The Witches: Suspicion, Betrayal, and Hysteria in 1692 Salem

By Stacy Schiff

Why this book?

For me, Stacy Schiff’s masterpiece is the end-all, be-all resource when it comes to the history of early America’s witchcraft trials—which, it turns out, extended far beyond the village of Salem. The seed for my own novel came from one tiny line in the book’s “Cast of Characters” index: “Herrick, George, well-born, handsome Salem deputy sheriff in his thirties…Spends 1692 rounding up and transporting witches.”

From the list:

The best “truth is stranger than fiction” books

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Book cover of A Delusion of Satan: The Full Story of the Salem Witch Trials

A Delusion of Satan: The Full Story of the Salem Witch Trials

By Frances Hill

Why this book?

I read this book because Salem was founded by another ancestor of mine, Roger Conant. He first settled in Plymouth but could not abide the Pilgrims’ fanatical creed. He was a Puritan but not a religious separatist. Most Puritans had dreams of reforming the Church of England, starting in America. Fortunately, Conant died before the Salem Witch Trials began, for he would have been shocked at these developments. (Unfortunately for him, the town stuck his statue in front of the Witch Museum.) Frances Hill’s book is a blow-by-blow account of how the hysteria of some adolescent girls captured the minds…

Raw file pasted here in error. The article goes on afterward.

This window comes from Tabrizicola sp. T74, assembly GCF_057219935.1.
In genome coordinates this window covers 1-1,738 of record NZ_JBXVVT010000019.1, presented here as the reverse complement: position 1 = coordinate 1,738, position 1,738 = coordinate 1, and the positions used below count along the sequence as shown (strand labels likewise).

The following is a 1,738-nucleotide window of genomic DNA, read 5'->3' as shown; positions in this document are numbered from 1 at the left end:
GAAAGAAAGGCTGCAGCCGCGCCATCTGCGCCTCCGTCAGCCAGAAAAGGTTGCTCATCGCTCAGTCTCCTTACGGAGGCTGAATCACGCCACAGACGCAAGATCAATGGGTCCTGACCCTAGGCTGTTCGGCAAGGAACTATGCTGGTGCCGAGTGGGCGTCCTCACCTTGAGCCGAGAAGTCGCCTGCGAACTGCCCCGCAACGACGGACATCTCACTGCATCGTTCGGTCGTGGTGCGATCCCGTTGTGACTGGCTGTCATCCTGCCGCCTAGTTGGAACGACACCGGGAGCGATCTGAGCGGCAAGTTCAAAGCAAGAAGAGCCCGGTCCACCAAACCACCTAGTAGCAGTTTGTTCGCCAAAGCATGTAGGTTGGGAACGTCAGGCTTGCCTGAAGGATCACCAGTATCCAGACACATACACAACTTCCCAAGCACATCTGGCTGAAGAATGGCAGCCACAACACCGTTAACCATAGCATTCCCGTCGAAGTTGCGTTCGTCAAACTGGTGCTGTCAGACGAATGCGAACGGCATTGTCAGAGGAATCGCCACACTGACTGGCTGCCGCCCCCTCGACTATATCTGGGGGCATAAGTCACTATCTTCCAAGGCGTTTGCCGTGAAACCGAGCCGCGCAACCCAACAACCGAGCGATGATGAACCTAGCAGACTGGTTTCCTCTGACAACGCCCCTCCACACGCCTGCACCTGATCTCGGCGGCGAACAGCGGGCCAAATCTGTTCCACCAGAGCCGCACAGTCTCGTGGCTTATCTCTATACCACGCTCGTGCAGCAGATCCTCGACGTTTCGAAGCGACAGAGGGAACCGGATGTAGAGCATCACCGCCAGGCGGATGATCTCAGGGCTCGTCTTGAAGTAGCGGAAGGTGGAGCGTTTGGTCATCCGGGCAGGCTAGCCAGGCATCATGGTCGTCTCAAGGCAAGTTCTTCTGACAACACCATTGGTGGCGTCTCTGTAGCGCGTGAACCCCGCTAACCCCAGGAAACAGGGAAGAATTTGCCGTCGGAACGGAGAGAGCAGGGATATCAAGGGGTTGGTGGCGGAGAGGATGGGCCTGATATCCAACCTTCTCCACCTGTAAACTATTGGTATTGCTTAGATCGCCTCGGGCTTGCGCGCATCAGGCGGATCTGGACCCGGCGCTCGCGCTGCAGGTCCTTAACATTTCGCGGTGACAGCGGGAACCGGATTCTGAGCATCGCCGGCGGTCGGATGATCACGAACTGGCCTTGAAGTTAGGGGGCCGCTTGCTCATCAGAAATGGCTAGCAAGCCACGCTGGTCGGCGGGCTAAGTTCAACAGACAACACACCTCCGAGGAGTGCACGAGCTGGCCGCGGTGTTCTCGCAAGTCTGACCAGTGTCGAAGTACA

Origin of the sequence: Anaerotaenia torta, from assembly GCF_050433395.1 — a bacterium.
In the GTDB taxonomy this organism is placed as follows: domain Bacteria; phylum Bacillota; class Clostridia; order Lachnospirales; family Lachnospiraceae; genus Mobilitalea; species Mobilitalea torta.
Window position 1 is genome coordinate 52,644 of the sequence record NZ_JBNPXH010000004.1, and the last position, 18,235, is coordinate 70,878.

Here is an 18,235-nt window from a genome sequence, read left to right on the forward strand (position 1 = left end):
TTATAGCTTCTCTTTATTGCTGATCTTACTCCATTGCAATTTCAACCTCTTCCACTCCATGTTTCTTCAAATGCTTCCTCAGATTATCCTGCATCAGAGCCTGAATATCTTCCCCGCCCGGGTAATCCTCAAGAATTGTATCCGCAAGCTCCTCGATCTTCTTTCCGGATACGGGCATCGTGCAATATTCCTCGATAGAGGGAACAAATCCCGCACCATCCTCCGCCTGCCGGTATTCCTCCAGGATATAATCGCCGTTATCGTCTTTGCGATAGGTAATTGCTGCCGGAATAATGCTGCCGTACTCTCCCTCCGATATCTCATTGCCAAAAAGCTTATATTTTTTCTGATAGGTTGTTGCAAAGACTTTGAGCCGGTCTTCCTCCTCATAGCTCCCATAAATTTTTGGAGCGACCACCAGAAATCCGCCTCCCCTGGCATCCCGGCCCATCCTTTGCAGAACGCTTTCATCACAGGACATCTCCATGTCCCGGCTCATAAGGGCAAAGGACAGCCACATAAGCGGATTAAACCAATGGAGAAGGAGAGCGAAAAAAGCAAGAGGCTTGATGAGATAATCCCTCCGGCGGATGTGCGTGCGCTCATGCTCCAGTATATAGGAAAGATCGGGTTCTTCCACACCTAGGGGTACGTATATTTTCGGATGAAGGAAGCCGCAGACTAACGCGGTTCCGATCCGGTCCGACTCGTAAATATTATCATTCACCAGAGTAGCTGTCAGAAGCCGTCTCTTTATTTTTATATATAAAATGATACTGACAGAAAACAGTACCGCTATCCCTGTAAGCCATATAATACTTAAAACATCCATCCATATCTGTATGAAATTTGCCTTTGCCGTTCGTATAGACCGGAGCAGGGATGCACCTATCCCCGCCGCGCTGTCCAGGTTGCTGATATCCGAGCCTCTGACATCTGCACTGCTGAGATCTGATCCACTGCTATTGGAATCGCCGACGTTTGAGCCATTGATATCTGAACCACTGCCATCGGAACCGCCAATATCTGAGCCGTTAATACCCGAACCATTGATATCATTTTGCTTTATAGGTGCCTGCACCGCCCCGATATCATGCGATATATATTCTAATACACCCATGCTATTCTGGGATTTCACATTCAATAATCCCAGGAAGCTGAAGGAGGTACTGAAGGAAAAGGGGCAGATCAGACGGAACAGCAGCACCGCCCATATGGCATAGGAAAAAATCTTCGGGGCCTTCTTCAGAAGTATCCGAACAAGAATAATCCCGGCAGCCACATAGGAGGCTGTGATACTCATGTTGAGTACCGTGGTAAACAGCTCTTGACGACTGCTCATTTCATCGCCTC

From the list:

The best books to understand the true founding of America

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Book cover of Gallows Hill

Gallows Hill

By Lois Duncan

Why this book?

I’ve always had an interest in the Salem Witch Trials. So Gallows Hills is a spine-tingling novel that ticks a lot of boxes for me! 17-year-old Sarah moves to a new town and is asked to be a fortune teller at a local fair. When her fortunes start coming true, people question her. Is she a witch? Then she starts having visions that link her to a time and place long ago. I love the idea that our past is always with us, and that we are doomed to repeat the past until we can deal with it!